the person, abandoning the good and faithful preacher for
            the fine speaker." - Clarke
         c. They will love to hear even true preachers, if they are
            eloquent - cf. Eze 33:30-33
      2. They will "heap for themselves teachers" - 2Ti 4:3
         a. There will be plenty of teachers willing to accommodate them
         b. People will find the teachers that please them
      3. The sad result of such preaching - 2Ti 4:4
         a. People "will turn their ears away from the truth"
            1) The truth of God will not interest them
            2) They will have no time to hear what the truth has to say
         b. They will "be turned aside to fables"
            1) "Believe any kind of stuff and nonsense;" - Clarke
            2) "as one has justly observed, 'Those who reject the truth
               are abandoned by the just judgment of God to credit the
               most degrading nonsense.'" - ibid.
            3) Or as attributed to G. K. Chesterton:  "He who does not
               believe in God will believe  in anything."


1. The truthfulness of the words by Clarke, Chesterton, and apostle Paul
   can easily be seen today...
   a. People will reject the Word of God, but believe in witchcraft,
      UFOs, channeling, etc.
   b. People will reject the Gospel of Christ, but accept religious
      traditions of men
   c. People reject "sound doctrine", but accept "unhealthy teaching"
      that endangers body and soul

2. The problem is the type of "preaching" people want to listen to...
   a. They listen to be entertained, to justify fulfilling the lusts of
      the flesh
   b. They do not listen to be saved, to learn the way of righteousness

Those who dare to preach, and those who desire to hear, should make sure
the preaching is that which pleases God!  Have you responded in
obedience to the preaching of God's Word...? Ro 6:17-18

Executable Outlines, Copyright © Mark A. Copeland, 2016

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Satan, Job, and a False Implication by Kyle Butt, M.Div.


Satan, Job, and a False Implication

by Kyle Butt, M.Div.

The Bible describes Satan as the accuser of the righteous, who has accused them before God day and night (Revelation 12:10). In one of the most vivid scenes portraying Satan’s accusatory nature, the patient patriarch Job bore the brunt of Satan’s slander. The sons of God had come to present themselves before God, and Satan came also. God asked Satan if he had considered Job, a righteous man who hated sin. In answer to God’s question, Satan retorted: “You have blessed the work of his hands, and his possessions have increased in the land. But now stretch out Your hand and touch all that he has, and he will surely curse You to Your face!” (Job 1:10-11).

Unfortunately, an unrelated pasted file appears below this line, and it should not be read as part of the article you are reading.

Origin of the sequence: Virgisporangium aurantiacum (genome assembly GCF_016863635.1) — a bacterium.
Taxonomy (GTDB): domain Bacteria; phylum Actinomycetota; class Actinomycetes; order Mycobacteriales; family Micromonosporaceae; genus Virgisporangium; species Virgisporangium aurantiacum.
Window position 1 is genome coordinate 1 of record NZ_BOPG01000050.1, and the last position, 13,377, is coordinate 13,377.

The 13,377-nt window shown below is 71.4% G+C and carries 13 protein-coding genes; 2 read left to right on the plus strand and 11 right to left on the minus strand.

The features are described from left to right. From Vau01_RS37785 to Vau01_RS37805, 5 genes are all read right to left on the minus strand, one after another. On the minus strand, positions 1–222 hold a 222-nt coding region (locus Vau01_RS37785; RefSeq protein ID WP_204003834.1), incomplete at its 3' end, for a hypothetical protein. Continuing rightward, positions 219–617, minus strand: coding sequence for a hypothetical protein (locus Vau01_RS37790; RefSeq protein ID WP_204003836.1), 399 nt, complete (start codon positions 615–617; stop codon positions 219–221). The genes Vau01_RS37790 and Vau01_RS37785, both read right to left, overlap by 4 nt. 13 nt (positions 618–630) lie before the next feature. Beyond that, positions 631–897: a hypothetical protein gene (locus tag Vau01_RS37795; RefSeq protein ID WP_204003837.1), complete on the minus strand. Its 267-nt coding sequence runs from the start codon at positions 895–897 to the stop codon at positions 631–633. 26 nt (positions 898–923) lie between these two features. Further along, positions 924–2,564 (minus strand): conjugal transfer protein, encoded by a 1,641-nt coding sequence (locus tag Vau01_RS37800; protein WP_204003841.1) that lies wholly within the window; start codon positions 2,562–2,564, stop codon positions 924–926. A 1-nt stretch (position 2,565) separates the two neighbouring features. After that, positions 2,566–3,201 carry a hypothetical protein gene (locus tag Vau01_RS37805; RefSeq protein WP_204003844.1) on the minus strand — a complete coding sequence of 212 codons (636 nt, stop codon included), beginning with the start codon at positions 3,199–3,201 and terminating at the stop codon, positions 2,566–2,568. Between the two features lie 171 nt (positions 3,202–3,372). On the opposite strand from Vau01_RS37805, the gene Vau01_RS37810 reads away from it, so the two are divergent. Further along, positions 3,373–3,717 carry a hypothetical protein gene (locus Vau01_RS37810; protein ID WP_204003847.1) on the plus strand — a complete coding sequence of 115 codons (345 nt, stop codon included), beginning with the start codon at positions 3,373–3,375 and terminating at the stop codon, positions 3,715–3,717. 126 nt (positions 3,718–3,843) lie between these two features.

Satan’s comments seem fairly easy to understand—God had blessed Job with physical and financial blessing and it was due to those blessings that Job served God. But, if one is not careful, he or she will miss one of Satan’s false implications embedded in the statement. Satan subtly implied that it is easier for a man to serve God if he is rich and his possessions are increased, than it is for him to serve God if he is poor. Unfortunately, this idea has been maintained by many in the past and the present. In truth, however, Satan’s implication is false. It has never been easier to follow God if a person is financially wealthy. On the contrary, wealth often has great potential to have a negative effective on a man’s relationship with God.
First century listeners to Jesus were quite shocked to hear that such was the case. After the sad refusal of the rich young ruler to sell his possessions, Christ made some startling comments. He said: “It is easier for a camel to go through the eye of a needle than for a rich man to enter the kingdom of God” (Mark 10:25). When Christ made this statement, His hearers “were astonished beyond measure, saying among themselves, ‘Who then can be saved?’” (vs. 26). Jesus explained that it was possible for such to happen, but it was not easy.
In Job’s case, Satan had done everything he could to tempt him with riches and physical wealth. God allowed Job’s wealth to accumulate and Job proved he could do what few have done—serve God faithfully as a rich man. Satan’s attempt to lure Job into sin with riches had failed, and he realized that the man’s soul was not for sale.
The idea that riches and physical blessings make serving God easier is a false notion and Satan knew it. So did God. And so should we. Let us all “be sober, be vigilant, because your adversary the devil walks about like a roaring lion, seeking whom he may devour” (1 Peter 5:8).